Before Beyond Good and Evil 2

Title Image by WildcatJF via deviantart

One day, sometime between now and the end of eternity, Beyond Good and Evil 2 will be released. Other than that, no one outside of the development studio knows much about the title. Every other bit of information regarding the game has been given in a mosaic of brief mentions by those attached to the project and unofficial announcements from corporate Ubisoft. While the fact that a sequel to the original is even in production should suffice for the happiness of its fans, the endless wait accompanied by the shroud of secrecy surrounding the title is enough to make one’s frustration with Ubisoft climb into the stratosphere.

It’s been six years since Michel Ancel’s Beyond Good and Evil bombed, and the game has greatly spread as a topic of discussion since. Beyond Good and Evil was in no way a trend setter or even a pioneer in some new form of game mechanic, but it is nonetheless beloved by many and lately has been showing up on quite a few “Best Games of the Decade” lists. Rather than trying to presumptuously claim to know why Beyond Good and Evil is loved by so many gamers (I’ve seen many great articles discuss the game and somehow very few of them retread the same ground), I opt only to explain why it is appreciated so much by this gamer.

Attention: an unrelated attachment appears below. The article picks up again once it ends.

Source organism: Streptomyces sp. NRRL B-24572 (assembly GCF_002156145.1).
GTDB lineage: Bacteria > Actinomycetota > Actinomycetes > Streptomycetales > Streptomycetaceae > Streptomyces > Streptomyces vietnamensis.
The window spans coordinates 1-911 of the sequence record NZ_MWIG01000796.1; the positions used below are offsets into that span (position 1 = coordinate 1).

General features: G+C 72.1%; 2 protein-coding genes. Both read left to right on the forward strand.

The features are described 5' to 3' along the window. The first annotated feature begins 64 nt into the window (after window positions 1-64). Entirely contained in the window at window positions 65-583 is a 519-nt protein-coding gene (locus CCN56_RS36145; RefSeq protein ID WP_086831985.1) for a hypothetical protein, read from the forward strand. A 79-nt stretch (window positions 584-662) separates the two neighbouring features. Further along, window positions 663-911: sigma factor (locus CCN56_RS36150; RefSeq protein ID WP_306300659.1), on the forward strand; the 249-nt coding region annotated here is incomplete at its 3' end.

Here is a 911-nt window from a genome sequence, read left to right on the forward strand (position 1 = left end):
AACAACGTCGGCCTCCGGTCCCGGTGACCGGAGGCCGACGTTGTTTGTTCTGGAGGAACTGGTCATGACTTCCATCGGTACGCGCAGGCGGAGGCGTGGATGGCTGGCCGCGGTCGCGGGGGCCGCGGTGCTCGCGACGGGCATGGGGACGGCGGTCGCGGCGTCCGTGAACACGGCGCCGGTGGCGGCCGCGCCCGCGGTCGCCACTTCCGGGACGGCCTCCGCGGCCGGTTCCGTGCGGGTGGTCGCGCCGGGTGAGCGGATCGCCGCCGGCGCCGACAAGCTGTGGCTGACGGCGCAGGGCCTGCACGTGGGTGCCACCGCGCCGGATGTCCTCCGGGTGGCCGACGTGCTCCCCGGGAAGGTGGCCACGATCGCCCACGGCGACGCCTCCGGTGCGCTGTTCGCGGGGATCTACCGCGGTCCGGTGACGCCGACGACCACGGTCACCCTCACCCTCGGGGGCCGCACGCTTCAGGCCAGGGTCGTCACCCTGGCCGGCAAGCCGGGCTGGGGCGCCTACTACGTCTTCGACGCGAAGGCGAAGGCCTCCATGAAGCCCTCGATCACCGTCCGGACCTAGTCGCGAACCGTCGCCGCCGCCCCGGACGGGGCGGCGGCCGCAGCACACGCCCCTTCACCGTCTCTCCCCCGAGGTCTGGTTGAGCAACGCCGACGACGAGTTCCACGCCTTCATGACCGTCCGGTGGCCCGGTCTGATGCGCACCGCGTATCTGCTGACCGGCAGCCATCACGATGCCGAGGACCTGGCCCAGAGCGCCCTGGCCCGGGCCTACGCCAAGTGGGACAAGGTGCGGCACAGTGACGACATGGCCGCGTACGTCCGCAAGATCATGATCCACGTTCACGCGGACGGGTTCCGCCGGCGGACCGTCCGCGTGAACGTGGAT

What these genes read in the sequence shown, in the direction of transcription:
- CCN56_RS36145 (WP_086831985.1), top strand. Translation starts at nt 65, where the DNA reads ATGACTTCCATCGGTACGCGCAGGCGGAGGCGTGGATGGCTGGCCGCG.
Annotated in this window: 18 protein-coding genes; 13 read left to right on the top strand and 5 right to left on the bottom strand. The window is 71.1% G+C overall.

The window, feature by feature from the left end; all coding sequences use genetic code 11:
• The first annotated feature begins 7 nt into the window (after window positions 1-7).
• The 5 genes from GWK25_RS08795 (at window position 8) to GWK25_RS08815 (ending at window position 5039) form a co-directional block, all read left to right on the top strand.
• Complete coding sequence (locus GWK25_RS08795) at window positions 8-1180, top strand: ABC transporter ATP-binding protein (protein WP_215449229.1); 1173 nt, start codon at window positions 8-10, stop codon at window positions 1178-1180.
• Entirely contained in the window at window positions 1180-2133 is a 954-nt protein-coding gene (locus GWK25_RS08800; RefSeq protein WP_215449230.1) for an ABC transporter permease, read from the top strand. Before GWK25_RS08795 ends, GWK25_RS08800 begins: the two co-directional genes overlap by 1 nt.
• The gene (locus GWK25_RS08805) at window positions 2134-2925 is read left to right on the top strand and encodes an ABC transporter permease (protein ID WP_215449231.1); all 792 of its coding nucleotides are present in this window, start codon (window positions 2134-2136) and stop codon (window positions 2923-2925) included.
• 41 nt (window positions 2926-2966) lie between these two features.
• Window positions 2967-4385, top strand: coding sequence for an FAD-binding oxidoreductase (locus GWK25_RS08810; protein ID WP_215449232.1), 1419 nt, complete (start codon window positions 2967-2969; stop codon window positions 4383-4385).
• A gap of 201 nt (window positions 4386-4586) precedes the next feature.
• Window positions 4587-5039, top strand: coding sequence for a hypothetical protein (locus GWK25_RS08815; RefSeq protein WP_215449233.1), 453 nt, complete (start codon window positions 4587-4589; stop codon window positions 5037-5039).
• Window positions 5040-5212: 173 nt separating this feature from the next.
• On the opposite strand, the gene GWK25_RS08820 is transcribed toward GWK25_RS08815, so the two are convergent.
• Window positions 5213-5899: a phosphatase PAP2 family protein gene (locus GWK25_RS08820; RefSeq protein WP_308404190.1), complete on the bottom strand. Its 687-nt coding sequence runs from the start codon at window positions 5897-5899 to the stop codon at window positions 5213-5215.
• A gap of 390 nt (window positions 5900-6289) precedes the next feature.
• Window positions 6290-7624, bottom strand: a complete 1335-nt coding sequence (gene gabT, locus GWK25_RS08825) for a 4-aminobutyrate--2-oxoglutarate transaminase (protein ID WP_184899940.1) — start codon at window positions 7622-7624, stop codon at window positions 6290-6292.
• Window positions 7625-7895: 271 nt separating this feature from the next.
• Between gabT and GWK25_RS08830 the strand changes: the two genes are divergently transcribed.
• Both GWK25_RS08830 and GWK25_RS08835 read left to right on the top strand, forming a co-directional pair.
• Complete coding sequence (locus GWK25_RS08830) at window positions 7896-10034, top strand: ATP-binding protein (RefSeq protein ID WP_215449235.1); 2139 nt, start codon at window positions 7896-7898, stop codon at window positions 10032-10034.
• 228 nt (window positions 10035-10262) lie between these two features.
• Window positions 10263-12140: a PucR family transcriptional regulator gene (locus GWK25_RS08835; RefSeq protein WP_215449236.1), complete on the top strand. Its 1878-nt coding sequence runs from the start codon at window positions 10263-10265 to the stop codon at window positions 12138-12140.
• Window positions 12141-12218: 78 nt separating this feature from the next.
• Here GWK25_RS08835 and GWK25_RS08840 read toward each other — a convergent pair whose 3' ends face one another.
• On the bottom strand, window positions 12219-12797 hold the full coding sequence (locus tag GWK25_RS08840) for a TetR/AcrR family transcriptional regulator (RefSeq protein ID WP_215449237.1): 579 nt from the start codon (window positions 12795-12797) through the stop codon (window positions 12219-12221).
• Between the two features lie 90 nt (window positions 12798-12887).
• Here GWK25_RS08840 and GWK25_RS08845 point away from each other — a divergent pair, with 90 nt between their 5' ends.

From the human to pigman, to a society of animal hybrids, it is the memorable, relatable cast of characters that Ancel crafted for this game that makes the experience of playing it such pure, unadultered escapism. Beyond Good and Evil presents a world inhabited by characters as appealing as any of Disney’s in a story as mature and mysterious as any of Miyazaki’s. Somehow these characters, regardless of their status as fictional species, have such an ability to evoke emotional responses from the player that we are given a personal stake in their conflict.

bgejade
A lot has already been said about the game’s protagonist, Jade, an independent and attractive character who is an underground reporter that also manages an alien orphanage. Story-wise there is no attempt to overly sexualize her or opportunistically crank up her angst levels so that she has greater appeal to an adolescent crowd. Jade’s visual appeal is not based on her sexuality – the size of her head is by far her biggest exaggeration. Sure, you can see her midriff and her plate-sized eyes and glossy green lipstick are unapologetically feminine, but from the minute Jade opens her mouth the player is given more reason to care about her personality than her physical apperance.